Choreography was by Fokin and decor by Alexandre Benois, with Nijinsky in the title role.
In 1947 Stravinsky re-scored the work for a smaller orchestra, with triple instead ofquadruple woodwind and a single harp.
The opening scene shows the Shrovetide Fair in St. Petersburg.
There are holiday crowds in Admiralty Square. On one side a man plays a hurdy-gurdy, thesound rivalled when another appears with a musical box. The Showman draws back thecurtains of his puppet theatre to show Petrushka,the Ballerina and the Blackamoor, puppets that he brings to life withhis flute. In the second scene, in his cell, Petrushka suffers at the cruelty of hismaster, hoping to find relief in the love of the Ballerina, who rejects him. The Blackamoor, however, succeeds in charming theBallerina, but their dalliance is interrupted by the jealous appearance of Petrushka.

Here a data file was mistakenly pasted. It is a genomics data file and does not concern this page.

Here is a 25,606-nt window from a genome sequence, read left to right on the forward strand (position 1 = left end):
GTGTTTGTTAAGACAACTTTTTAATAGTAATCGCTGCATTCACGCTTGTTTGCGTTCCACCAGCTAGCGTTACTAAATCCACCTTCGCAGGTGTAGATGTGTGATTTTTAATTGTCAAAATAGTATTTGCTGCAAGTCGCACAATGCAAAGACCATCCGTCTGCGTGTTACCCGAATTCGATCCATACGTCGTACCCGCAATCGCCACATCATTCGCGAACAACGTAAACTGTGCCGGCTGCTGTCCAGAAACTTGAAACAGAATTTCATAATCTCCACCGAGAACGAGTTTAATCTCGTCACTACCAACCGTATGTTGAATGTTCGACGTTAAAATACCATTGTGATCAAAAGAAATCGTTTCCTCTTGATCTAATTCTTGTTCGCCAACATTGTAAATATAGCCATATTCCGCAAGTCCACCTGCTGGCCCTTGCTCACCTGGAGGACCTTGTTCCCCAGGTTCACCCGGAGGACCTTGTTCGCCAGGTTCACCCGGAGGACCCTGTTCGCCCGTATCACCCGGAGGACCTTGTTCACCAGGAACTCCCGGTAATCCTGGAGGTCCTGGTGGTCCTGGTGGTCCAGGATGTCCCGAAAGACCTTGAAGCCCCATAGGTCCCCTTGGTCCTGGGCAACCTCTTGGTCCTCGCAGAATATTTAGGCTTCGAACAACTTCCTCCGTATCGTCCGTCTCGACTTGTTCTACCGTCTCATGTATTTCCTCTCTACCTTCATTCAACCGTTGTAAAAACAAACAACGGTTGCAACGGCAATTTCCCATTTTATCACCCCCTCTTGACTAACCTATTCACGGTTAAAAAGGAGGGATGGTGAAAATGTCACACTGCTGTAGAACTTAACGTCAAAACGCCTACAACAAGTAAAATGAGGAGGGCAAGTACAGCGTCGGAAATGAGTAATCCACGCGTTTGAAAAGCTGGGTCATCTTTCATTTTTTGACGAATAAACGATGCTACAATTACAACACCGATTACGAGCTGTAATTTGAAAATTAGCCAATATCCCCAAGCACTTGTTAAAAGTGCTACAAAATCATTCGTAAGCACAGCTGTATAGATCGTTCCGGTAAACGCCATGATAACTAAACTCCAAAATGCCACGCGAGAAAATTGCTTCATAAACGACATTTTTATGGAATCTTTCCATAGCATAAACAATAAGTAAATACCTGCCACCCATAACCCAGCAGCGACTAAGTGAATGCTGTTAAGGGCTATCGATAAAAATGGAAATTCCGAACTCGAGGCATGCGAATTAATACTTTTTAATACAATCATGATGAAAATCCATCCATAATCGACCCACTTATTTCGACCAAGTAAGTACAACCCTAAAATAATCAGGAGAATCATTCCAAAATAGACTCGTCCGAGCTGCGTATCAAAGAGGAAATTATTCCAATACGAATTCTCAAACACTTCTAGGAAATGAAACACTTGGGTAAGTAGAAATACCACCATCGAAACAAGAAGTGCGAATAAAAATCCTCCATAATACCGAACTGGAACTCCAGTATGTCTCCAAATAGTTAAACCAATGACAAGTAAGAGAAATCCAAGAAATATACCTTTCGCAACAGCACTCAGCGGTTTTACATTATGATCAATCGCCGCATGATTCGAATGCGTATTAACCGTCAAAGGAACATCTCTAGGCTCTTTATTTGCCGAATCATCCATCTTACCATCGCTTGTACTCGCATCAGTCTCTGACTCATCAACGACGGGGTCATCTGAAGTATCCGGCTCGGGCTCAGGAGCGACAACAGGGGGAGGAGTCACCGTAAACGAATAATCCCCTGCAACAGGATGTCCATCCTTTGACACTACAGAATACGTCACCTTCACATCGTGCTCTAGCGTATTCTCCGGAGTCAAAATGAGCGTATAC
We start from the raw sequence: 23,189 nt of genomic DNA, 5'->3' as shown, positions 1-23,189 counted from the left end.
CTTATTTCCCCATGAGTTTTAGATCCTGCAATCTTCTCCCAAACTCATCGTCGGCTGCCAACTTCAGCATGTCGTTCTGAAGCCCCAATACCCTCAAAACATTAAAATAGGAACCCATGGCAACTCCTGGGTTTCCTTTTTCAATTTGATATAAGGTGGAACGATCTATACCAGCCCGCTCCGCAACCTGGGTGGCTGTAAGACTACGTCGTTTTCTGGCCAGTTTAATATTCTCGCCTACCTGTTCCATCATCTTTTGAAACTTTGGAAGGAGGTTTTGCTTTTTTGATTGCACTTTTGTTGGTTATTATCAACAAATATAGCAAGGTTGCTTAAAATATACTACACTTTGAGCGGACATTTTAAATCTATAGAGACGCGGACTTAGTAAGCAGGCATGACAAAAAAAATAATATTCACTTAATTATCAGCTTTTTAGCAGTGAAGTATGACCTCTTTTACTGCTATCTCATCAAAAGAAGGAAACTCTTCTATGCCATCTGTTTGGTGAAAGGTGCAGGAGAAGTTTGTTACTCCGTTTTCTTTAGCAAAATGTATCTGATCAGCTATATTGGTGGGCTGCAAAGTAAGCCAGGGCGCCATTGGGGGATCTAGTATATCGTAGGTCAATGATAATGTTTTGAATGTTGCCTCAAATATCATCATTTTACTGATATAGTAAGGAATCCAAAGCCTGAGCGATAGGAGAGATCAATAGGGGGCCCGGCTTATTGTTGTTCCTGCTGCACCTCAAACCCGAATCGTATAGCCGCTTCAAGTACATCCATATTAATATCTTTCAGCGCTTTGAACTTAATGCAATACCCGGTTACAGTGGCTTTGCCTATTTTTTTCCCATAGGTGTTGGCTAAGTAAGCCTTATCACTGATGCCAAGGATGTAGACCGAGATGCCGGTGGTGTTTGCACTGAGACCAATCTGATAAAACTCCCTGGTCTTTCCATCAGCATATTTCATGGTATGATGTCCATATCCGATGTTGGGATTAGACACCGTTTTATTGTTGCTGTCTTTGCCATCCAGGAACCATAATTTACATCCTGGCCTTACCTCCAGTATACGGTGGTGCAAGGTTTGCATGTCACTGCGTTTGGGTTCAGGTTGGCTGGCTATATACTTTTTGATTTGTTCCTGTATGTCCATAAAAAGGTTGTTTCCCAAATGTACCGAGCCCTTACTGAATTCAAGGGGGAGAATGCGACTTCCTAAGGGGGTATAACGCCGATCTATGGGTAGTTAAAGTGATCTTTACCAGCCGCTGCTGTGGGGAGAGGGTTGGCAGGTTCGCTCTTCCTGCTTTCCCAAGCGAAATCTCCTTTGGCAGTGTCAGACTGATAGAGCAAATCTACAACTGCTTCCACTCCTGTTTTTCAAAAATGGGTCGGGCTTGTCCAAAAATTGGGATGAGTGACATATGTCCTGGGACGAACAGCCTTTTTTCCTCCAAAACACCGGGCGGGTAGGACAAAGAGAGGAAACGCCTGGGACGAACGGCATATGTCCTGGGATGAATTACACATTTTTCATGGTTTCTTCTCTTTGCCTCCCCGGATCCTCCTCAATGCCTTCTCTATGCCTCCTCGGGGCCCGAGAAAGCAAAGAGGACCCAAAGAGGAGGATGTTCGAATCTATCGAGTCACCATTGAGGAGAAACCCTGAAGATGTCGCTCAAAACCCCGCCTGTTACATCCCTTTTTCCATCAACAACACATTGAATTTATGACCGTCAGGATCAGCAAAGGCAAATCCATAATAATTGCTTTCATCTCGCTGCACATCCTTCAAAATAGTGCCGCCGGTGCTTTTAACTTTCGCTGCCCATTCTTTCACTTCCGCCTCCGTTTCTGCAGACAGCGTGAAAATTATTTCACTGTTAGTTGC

Outside at the fair groups of revellers dance, the wet-nurses, followed by a peasant witha performing bear, the appearance of a drunken merchant, and a dance of the coachmen. Fromthe puppet theatre a noise is heard, and Petrushka emerges, pursued by the Blackamoor, whokills his rival with his scimitar. The Showman reassures the crowd, showing them thatPetrushka is only a puppet, but as night comes on and the people disperse, the ghost ofPetrushka is seen above the booth, mocking them.
In 1914 and 1915 Stravinsky wrote three easy pieces for pianoduet, following these the next year with a series of five more, the second set for hiseider children, Theodore and Mika. The first pieces have an easy left-hand part, thesecond an easy right-hand. The two Suites derived from these pieces are scored for smallorchestra and were published in 1925 and 1921 respectively. In the first Suite the titlesgenerally reveal the origin of the music. Espanola was written after a visit to Spain in191